Join us for the opening of a special traveling exhibition--Siyazama: Traditional Arts, Education, and AIDS in South Africa--that explores how traditional arts, knowledge, and skills are used to address AIDS. The exhibition also showcases the Siyazama (Zulu for "we are trying") Project, an arts education project based in KwaZulu-Natal, which uses traditional crafts to raise awareness about AIDS. The exhibition grew out of the South African National Cultural Heritage Project, a bi-national project led, in part, by Michigan State University Museum and MATRIX: Center for Humane Arts, Letters, and Social Sciences Online. The exhibition opening will be free and open to the public, and is sponsored by Themester 2016: Beauty, an initiative of the IU College of Arts and Sciences, and the IU School of Public Health-Bloomington.


Indiana Folk Art: 200 Years of Tradition and Innovation--Spring Mill State Park, Mitchell, IN
Saturday, September 3

For more than 200 years Indiana has been home to a wide variety of folk arts. In celebration of the state's Bicentennial, a special traveling exhibit has been developed by Traditional Arts Indiana, a program at IU's Mathers Museum of World Cultures, with accompanying demonstrations by Indiana folk artists. Drop by and meet some of Indiana's master folk artists while they make and create.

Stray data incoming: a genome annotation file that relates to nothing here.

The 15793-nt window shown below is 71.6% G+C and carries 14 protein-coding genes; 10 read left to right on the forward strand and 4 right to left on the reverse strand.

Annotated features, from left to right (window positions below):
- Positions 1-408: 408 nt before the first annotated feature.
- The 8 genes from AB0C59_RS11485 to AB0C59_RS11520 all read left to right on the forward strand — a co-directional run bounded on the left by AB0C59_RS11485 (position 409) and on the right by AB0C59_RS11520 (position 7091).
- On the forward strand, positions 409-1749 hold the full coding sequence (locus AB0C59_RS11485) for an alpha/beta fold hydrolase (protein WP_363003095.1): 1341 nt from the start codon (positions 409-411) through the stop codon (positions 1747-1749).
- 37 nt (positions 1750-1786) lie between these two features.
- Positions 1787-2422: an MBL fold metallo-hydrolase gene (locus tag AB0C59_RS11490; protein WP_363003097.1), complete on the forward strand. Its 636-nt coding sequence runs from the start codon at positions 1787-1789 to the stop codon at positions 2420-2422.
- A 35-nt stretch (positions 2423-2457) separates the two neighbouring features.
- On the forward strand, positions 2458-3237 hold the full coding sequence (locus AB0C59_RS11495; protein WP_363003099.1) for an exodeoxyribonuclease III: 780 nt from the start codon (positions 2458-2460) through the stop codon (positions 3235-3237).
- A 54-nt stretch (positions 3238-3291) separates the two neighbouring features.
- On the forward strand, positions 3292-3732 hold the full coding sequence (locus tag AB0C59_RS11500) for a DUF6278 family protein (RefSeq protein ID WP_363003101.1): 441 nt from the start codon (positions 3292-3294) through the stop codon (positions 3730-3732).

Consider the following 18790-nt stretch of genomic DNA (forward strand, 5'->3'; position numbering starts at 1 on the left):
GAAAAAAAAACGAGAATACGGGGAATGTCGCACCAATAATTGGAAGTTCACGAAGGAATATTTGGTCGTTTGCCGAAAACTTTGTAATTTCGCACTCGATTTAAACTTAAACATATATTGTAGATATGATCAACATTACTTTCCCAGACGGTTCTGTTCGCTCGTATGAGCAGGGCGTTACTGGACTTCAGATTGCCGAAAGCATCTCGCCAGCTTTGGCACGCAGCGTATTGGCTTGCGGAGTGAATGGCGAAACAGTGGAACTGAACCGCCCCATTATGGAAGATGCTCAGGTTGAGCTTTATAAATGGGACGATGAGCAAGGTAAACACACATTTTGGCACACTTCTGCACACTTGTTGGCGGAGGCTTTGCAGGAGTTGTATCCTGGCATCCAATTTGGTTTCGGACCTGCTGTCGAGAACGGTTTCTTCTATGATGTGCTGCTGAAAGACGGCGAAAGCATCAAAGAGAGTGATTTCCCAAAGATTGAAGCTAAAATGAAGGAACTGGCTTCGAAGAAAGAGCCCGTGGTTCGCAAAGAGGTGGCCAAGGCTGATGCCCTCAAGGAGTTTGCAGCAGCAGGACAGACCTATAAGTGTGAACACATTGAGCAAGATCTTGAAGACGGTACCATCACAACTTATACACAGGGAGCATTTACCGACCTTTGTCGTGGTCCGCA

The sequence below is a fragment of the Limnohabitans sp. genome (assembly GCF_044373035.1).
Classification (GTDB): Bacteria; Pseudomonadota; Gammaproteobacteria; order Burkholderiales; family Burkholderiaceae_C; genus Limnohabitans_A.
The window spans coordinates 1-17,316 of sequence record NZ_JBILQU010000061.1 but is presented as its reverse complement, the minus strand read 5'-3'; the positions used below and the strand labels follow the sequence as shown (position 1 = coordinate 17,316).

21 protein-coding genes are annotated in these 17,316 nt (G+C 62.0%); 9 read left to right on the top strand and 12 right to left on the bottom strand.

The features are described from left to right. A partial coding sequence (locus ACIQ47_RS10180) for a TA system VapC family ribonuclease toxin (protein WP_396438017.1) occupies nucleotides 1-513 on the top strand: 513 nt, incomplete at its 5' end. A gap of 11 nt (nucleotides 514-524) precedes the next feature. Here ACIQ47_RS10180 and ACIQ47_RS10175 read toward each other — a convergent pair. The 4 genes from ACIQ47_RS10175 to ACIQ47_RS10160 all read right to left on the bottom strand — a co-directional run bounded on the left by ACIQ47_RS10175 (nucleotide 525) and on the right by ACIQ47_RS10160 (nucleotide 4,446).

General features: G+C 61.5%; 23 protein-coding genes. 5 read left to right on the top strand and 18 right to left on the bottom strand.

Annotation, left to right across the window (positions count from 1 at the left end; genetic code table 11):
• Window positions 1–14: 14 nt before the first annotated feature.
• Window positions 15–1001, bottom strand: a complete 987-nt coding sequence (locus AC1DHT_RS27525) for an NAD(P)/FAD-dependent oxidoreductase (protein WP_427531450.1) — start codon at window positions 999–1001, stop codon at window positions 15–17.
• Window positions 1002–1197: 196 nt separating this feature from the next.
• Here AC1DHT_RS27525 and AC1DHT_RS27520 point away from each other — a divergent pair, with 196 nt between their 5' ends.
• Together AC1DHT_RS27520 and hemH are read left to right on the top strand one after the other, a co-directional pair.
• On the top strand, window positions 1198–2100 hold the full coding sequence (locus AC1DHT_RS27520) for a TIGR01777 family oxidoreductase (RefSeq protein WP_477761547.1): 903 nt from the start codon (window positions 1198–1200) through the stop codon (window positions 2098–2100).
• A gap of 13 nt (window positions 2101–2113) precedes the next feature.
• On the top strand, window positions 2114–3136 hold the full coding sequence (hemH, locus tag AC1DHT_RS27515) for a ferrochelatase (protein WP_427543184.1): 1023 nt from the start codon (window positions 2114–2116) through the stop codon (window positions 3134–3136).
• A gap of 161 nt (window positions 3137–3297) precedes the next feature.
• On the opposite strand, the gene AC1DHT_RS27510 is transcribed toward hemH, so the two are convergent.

The Beauty of Indiana Folk Arts: Visiting Folk Artists Series--Dee Nierman (rug weaver) and Keith Ruble (bowl hewer)
Thursday, September 8; 10:30 to 11:30 a.m. (Demonstrations), 11:45 a.m. to 12:30 p.m. (Narrative Stage), 2:30 to 4 p.m. (Demonstrations)

The fourth generation of her family to practice the craft, Dee Nierman weaves on the same barn loom as her mother, grandmother, and great-grandmother. Keith Ruble hews a variety of bowl types, from traditional rectangles and ovals to those shaped like animals or the state of Indiana. Both artists will demonstrate their crafts and share their stories during a narrative stage discussion. The demonstrations and narrative stage will be free and open to the public, and are sponsored by Themester 2016: Beauty, an initiative of the IU College of Arts and Sciences.